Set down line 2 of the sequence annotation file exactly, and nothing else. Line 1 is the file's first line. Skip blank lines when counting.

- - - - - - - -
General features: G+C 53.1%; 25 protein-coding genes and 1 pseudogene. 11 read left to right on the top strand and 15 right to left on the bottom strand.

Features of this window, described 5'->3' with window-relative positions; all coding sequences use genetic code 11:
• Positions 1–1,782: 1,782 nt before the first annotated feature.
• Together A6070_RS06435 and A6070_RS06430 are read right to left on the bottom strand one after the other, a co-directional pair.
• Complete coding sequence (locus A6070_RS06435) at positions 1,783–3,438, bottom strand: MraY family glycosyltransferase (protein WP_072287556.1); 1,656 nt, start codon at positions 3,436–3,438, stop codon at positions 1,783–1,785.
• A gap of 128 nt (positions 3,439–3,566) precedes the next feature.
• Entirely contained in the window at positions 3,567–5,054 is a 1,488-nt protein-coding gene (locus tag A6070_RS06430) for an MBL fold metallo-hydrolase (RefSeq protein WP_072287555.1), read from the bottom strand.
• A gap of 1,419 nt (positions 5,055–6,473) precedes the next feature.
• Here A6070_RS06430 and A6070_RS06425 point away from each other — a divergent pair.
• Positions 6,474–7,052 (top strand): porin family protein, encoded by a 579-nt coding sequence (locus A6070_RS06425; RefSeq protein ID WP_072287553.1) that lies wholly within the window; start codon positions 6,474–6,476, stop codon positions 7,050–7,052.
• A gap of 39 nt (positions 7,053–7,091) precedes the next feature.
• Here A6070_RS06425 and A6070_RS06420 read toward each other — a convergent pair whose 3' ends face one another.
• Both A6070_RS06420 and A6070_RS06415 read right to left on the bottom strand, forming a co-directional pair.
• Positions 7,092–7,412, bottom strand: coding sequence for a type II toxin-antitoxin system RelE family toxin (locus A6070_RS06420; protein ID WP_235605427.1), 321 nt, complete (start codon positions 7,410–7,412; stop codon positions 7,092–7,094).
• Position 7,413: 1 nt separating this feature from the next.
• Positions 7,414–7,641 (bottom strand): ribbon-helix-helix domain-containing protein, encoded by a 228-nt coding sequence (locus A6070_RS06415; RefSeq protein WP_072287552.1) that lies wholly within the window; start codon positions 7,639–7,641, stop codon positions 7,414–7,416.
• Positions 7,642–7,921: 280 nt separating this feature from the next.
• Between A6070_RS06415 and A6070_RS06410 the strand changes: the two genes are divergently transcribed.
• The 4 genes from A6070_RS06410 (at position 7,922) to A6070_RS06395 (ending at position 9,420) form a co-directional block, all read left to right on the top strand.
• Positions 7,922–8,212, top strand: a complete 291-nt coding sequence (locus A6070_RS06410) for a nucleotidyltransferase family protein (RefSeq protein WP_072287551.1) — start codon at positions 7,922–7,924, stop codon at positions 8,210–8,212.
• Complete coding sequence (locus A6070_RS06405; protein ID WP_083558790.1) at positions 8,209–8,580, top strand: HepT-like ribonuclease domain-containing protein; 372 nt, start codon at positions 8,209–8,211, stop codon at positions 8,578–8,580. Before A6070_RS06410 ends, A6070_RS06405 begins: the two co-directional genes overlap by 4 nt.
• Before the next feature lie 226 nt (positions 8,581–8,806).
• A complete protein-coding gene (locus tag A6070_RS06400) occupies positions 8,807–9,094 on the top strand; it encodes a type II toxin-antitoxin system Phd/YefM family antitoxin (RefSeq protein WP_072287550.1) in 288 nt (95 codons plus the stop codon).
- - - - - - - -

Features of this window, described 5'->3' with window-relative positions; all coding sequences use genetic code 11: